Oct 28, 2017 rated it it was ok
I had high expectations for this one as I really found First Break All the Rules to be inspiring, however I was disappointed with the format and reiteration of concepts.
Jun 07, 2019 rated it liked it
Not as powerful or insightful as some of his other books. Pretty sure I wouldn't go to the extremes that he suggests. ...more
Gwendolyn Caithness Cameron
Retread of material published by other authors.
Jun 10, 2021 rated it liked it
Shelves: 2021-books
The book is more for people ahead in their careers. However, the assessments are really cool.
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In a world where efficiency and competency rule the workplace, where do personal strengths fit in?

It's a complex question, one that intrigued Cambridge-educated Marcus Buckingham so greatly, he set out to answer it by challenging years of social theory and utilizing his nearly two decades of research experience as a Sr. Researcher at Gallup Organization to break through the preconceptions about a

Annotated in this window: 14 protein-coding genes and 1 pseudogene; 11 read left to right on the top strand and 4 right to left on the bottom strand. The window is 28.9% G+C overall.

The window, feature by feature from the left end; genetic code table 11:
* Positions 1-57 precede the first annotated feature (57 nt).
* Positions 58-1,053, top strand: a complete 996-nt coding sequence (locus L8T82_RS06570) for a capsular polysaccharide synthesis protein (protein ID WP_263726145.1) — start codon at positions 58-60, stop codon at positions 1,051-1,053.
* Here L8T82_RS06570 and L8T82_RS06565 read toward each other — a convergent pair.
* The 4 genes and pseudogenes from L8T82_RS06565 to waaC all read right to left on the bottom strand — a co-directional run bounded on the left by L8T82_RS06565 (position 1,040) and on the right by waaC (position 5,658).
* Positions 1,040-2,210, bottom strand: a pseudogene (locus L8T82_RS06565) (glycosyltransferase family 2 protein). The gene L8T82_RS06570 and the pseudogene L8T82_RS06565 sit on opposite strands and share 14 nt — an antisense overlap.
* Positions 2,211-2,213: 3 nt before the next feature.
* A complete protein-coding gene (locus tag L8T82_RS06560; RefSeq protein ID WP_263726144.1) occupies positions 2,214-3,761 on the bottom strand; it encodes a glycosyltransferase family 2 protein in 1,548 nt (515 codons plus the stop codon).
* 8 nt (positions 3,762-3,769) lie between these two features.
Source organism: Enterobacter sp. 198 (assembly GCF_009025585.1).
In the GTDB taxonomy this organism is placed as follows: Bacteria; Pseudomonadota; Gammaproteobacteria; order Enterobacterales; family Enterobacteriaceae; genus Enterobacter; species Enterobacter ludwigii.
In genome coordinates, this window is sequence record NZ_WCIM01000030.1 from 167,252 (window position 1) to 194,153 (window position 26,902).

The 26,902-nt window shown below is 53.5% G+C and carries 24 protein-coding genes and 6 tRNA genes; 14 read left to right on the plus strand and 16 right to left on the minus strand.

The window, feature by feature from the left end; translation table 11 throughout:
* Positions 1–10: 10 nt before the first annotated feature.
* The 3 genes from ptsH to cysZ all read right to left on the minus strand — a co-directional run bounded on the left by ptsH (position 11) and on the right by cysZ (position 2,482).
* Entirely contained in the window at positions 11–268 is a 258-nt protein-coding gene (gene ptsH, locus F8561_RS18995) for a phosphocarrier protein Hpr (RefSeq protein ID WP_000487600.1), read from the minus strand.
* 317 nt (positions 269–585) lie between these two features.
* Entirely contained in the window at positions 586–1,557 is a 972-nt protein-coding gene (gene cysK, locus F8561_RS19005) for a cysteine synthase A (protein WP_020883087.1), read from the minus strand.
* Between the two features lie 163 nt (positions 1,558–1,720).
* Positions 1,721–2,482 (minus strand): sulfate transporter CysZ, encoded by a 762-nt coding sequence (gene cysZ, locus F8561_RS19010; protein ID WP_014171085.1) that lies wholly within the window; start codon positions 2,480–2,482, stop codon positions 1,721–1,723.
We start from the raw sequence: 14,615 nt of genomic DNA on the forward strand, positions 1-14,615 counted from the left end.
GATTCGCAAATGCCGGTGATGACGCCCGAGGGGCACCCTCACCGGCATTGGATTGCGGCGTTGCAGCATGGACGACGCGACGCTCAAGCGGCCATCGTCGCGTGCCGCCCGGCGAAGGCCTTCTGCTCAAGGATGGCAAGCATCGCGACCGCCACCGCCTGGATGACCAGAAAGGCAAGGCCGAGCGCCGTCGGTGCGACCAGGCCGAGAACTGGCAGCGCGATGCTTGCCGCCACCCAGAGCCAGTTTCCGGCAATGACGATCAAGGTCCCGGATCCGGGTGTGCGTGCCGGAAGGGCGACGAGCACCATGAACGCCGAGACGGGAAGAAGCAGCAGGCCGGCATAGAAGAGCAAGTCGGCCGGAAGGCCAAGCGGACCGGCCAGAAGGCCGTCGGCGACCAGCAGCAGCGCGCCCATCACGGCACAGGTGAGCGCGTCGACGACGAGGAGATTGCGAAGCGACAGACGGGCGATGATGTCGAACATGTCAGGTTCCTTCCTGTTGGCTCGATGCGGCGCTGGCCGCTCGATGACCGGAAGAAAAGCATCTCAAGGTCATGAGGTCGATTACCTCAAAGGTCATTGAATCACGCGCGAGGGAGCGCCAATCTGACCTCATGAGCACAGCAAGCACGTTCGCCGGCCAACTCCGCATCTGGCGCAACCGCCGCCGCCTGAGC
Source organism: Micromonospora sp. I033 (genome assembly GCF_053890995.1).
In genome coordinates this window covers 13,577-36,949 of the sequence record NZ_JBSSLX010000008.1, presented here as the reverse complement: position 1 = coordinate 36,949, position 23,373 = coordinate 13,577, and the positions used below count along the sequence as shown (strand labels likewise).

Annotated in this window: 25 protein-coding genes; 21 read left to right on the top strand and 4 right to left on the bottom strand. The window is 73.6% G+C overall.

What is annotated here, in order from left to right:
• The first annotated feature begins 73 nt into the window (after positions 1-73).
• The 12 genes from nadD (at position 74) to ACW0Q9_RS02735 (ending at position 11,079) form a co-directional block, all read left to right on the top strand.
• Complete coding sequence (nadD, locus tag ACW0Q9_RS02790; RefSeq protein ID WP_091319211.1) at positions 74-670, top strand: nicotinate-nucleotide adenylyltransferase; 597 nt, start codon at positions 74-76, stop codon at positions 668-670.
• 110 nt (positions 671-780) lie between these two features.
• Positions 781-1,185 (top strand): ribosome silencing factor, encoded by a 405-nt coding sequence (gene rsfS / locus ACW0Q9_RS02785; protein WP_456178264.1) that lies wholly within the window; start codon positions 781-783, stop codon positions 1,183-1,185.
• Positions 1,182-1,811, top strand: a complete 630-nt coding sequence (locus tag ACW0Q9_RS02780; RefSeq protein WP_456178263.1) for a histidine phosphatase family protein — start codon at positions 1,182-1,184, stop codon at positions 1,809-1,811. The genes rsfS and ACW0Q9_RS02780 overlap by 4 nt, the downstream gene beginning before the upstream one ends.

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“Your childish clarity faded, and you started listening to the world around you more closely than you did to yourself. The world was persuasive and loud, and so you resigned yourself to conforming to its demands.” 2 likes
“The radical idea at the core of the strengths movement is that excellence is not the opposite of failure, and that, as such, you will learn little about excellence from studying failure.” 0 likes